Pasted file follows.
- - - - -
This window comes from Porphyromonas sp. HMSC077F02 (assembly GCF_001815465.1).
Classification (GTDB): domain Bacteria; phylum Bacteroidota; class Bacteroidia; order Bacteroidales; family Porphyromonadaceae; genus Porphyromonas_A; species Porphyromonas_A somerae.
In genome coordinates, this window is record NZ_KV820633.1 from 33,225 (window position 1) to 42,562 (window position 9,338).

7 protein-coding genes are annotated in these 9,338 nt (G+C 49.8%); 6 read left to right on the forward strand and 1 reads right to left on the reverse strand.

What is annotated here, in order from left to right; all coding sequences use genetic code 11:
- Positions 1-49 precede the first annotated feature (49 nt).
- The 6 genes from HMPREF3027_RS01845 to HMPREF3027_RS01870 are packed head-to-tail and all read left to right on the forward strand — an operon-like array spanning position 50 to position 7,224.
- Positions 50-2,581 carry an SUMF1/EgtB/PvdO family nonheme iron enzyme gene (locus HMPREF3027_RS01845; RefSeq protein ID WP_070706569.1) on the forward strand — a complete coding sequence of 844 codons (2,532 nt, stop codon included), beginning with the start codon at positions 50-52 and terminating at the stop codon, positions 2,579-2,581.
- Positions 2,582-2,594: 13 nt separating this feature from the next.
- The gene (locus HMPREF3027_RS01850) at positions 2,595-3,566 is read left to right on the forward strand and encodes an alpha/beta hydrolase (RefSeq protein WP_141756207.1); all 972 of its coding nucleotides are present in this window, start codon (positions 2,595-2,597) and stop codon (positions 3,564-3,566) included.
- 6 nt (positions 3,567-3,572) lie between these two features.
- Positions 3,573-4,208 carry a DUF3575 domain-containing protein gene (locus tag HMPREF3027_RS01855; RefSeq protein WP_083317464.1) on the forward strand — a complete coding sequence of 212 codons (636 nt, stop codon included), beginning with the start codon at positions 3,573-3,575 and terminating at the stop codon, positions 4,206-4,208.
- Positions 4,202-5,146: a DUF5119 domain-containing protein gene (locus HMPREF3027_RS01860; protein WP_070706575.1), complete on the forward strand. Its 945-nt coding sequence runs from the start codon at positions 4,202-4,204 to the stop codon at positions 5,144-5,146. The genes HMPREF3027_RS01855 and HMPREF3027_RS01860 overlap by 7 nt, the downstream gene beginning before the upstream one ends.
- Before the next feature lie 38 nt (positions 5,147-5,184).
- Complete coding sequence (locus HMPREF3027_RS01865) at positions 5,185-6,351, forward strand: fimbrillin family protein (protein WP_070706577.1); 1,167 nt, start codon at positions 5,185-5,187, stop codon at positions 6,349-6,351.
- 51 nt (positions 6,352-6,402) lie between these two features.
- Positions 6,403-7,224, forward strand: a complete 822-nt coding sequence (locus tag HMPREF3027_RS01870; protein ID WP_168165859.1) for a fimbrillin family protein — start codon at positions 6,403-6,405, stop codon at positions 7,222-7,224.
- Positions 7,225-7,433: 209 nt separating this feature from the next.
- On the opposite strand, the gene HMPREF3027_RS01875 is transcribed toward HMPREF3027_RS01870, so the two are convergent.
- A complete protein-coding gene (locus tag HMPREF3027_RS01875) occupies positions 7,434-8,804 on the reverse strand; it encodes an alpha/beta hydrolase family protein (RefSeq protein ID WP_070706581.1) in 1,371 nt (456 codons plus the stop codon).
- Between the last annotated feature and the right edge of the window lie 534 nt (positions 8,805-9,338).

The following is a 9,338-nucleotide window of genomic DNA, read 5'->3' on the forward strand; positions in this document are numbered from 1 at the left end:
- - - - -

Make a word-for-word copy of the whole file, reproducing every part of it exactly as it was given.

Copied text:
This window comes from Porphyromonas sp. HMSC077F02 (assembly GCF_001815465.1).
Classification (GTDB): domain Bacteria; phylum Bacteroidota; class Bacteroidia; order Bacteroidales; family Porphyromonadaceae; genus Porphyromonas_A; species Porphyromonas_A somerae.
In genome coordinates, this window is record NZ_KV820633.1 from 33,225 (window position 1) to 42,562 (window position 9,338).

7 protein-coding genes are annotated in these 9,338 nt (G+C 49.8%); 6 read left to right on the forward strand and 1 reads right to left on the reverse strand.

What is annotated here, in order from left to right; all coding sequences use genetic code 11:
- Positions 1-49 precede the first annotated feature (49 nt).
- The 6 genes from HMPREF3027_RS01845 to HMPREF3027_RS01870 are packed head-to-tail and all read left to right on the forward strand — an operon-like array spanning position 50 to position 7,224.
- Positions 50-2,581 carry an SUMF1/EgtB/PvdO family nonheme iron enzyme gene (locus HMPREF3027_RS01845; RefSeq protein ID WP_070706569.1) on the forward strand — a complete coding sequence of 844 codons (2,532 nt, stop codon included), beginning with the start codon at positions 50-52 and terminating at the stop codon, positions 2,579-2,581.
- Positions 2,582-2,594: 13 nt separating this feature from the next.
- The gene (locus HMPREF3027_RS01850) at positions 2,595-3,566 is read left to right on the forward strand and encodes an alpha/beta hydrolase (RefSeq protein WP_141756207.1); all 972 of its coding nucleotides are present in this window, start codon (positions 2,595-2,597) and stop codon (positions 3,564-3,566) included.
- 6 nt (positions 3,567-3,572) lie between these two features.
- Positions 3,573-4,208 carry a DUF3575 domain-containing protein gene (locus tag HMPREF3027_RS01855; RefSeq protein WP_083317464.1) on the forward strand — a complete coding sequence of 212 codons (636 nt, stop codon included), beginning with the start codon at positions 3,573-3,575 and terminating at the stop codon, positions 4,206-4,208.
- Positions 4,202-5,146: a DUF5119 domain-containing protein gene (locus HMPREF3027_RS01860; protein WP_070706575.1), complete on the forward strand. Its 945-nt coding sequence runs from the start codon at positions 4,202-4,204 to the stop codon at positions 5,144-5,146. The genes HMPREF3027_RS01855 and HMPREF3027_RS01860 overlap by 7 nt, the downstream gene beginning before the upstream one ends.
- Before the next feature lie 38 nt (positions 5,147-5,184).
- Complete coding sequence (locus HMPREF3027_RS01865) at positions 5,185-6,351, forward strand: fimbrillin family protein (protein WP_070706577.1); 1,167 nt, start codon at positions 5,185-5,187, stop codon at positions 6,349-6,351.
- 51 nt (positions 6,352-6,402) lie between these two features.
- Positions 6,403-7,224, forward strand: a complete 822-nt coding sequence (locus tag HMPREF3027_RS01870; protein ID WP_168165859.1) for a fimbrillin family protein — start codon at positions 6,403-6,405, stop codon at positions 7,222-7,224.
- Positions 7,225-7,433: 209 nt separating this feature from the next.
- On the opposite strand, the gene HMPREF3027_RS01875 is transcribed toward HMPREF3027_RS01870, so the two are convergent.
- A complete protein-coding gene (locus tag HMPREF3027_RS01875) occupies positions 7,434-8,804 on the reverse strand; it encodes an alpha/beta hydrolase family protein (RefSeq protein ID WP_070706581.1) in 1,371 nt (456 codons plus the stop codon).
- Between the last annotated feature and the right edge of the window lie 534 nt (positions 8,805-9,338).

The following is a 9,338-nucleotide window of genomic DNA, read 5'->3' on the forward strand; positions in this document are numbered from 1 at the left end: